Children are not born with executive functioning skills, they are born with a capacity to develop them. Executive function filters distractions, focuses attention, and prioritizes resources to meet life’s changing demands. However, some children — and adults — have difficulties establishing these skills.
According to the Center on the Developing Child at Harvard University, executive functioning consists of three types of mental processes that help everyone to learn and make healthy decisions:
- Working Memory: Storing and processing information over brief periods of time.
- Inhibitory control: Resisting impulses and thinking before acting.
- Cognitive flexibility: Focusing and shifting attention in response to different situations.
The cognitive processes involved in executive function are developed through meaningful experiences and social interactions that require self-regulation. Here are six evidence-based strategies to help boost your child’s executive functioning skills.
Scaffold the Development of New Skills
Provide substantial support when your child is first learning a new skill, and gradually step back as your child increases in proficiency. For example, if your child has to complete a science experiment, help break down the tasks that need to be completed and create a timeline to finish the project. Discuss the process, and give your child increasing opportunities to complete the steps independently.
Create External Reminders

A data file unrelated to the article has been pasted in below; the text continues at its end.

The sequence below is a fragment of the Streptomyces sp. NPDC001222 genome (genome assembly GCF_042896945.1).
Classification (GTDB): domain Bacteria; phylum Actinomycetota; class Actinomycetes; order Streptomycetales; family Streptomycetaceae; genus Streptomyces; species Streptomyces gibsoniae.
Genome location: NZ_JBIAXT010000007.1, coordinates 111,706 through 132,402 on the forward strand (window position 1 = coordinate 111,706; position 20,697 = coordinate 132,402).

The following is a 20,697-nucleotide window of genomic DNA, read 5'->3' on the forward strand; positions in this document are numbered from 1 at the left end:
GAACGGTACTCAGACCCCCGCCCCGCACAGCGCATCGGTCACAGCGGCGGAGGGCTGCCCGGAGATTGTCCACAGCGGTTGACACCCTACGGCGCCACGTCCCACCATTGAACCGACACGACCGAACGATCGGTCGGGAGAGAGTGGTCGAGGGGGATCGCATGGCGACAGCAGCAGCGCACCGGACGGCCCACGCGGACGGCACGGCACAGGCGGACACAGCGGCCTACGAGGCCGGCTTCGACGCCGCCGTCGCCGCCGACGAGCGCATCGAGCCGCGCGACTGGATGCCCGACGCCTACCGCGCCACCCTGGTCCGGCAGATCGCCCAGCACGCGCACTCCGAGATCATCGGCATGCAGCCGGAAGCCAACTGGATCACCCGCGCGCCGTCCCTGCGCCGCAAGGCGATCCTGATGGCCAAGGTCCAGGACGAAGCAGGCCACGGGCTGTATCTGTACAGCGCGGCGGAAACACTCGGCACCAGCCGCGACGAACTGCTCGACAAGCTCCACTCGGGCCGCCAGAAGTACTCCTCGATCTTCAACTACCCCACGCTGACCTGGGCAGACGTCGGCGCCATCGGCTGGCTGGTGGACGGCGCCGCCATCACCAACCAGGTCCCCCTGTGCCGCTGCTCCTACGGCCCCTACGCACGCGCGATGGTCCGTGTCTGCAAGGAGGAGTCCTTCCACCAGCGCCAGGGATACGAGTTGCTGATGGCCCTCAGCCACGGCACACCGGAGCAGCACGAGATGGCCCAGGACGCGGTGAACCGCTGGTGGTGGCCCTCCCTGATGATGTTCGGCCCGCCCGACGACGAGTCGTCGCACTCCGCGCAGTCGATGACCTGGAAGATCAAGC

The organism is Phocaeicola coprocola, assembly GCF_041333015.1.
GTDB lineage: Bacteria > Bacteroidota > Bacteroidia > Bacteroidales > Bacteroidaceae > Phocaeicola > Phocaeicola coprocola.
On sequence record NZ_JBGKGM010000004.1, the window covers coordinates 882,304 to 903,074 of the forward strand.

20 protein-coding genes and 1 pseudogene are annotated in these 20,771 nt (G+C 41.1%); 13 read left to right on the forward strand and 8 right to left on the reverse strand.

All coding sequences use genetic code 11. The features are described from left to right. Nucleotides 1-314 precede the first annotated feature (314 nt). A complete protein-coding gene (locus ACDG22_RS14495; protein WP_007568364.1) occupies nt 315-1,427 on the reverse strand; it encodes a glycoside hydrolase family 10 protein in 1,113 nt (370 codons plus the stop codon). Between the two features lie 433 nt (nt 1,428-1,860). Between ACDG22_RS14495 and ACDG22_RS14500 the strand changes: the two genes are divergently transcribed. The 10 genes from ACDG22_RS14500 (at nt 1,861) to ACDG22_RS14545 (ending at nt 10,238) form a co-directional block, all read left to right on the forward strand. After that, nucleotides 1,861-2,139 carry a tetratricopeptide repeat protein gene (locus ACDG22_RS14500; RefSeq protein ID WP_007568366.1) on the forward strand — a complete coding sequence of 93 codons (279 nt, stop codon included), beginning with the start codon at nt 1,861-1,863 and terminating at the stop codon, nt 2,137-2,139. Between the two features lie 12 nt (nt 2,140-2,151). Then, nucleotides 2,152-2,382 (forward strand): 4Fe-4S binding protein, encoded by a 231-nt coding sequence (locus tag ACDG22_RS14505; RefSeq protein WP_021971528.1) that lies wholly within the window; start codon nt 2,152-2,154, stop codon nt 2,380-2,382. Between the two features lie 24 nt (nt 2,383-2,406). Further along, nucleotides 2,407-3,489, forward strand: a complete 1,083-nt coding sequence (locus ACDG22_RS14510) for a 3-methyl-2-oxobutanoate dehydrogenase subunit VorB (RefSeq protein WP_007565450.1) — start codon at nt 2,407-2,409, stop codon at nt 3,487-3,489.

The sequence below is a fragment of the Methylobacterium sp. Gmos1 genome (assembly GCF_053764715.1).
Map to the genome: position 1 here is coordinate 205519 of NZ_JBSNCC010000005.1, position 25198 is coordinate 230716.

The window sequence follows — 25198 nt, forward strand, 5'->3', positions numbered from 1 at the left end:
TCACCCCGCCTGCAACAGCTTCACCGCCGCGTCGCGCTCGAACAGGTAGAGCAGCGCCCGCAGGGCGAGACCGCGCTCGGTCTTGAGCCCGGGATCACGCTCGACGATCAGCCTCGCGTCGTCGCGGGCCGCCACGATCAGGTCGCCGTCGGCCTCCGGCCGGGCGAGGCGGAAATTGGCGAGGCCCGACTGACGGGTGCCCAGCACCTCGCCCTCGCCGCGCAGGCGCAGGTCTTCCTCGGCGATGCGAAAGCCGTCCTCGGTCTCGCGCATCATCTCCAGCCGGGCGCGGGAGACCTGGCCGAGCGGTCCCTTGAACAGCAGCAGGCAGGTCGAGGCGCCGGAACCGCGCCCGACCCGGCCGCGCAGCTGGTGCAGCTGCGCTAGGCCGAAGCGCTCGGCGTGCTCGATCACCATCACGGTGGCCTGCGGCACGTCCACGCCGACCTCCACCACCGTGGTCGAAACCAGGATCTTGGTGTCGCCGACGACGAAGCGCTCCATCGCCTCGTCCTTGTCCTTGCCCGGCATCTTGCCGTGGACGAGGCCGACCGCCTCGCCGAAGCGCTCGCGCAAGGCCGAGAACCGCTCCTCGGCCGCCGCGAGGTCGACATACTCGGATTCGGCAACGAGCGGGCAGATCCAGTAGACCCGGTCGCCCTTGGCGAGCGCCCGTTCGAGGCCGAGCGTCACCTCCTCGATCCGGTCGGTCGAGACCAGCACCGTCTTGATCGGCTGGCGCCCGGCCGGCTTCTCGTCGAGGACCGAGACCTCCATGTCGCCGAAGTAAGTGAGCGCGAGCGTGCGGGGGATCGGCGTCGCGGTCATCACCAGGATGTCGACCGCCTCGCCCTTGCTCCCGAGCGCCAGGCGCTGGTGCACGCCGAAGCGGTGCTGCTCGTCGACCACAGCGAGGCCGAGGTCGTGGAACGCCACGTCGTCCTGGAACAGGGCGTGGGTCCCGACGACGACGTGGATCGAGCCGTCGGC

If your child has difficulty holding information in their mind, remove the barrier by making the information accessible at all times. Kids who lose track of long-term projects will benefit from daily planners and electronic alerts; kids who are chronically late can self-monitor by using wall clocks and wristwatches; and kids who have trouble retaining spoken or written lessons can improve their performance by recording audio or taking notes. Learning how to compensate for working memory deficits by making information externally visible is a valuable skill that will enhance your child’s achievement and self-esteem.
Play Strategy Games
Kids learn best when they are invested in an activity. Card games like spades, board games like chess, and computer games like Minecraft that require focused attention, quick decision-making, and tracking progress are great activities for developing working memory and cognitive flexibility.
Practice Coordinated Movemen
Experimental research is showing that physical activity that requires cognitive engagement and coordination helps improve executive function. Participating in a team sport or martial art, playing tag, or jumping rope with friends all require remembering complex rules, selective attention to other players’ actions, flexible responses, and impulse inhibition.
Play Music, Sing, Dance, and Act
Participating in performing arts classes builds working memory by requiring children to recall musical phrases, blocking, or lines. When children create imaginative skits and rehearse rhythmic movements, they learn how to concentrate, think flexibly, and self-regulate.
Teach long-term achievement with a reward system
Children who struggle with impulsive behavior, disorganization, and low motivation can learn to improve their performance through practice. If your child lacks internal motivation, you can inspire positive changes by providing structured goals and incentives. If your kid gets frustrated by having to wait for a prize, offer small rewards for daily achievements and larger rewards for maintaining progress over time. For example, your second grade son might get to choose a favorite treat if he submits his homework on time, but he could earn a trip to the movies or a slumber party with a friend if he submits his homework consistently for a week.
Elana Hunter, LPCC-S is the Clinical Director of Cleveland Health and Wellness Center. To learn more about the holistic mental health services available for children and families, visit clevelandhealthandwellness.org.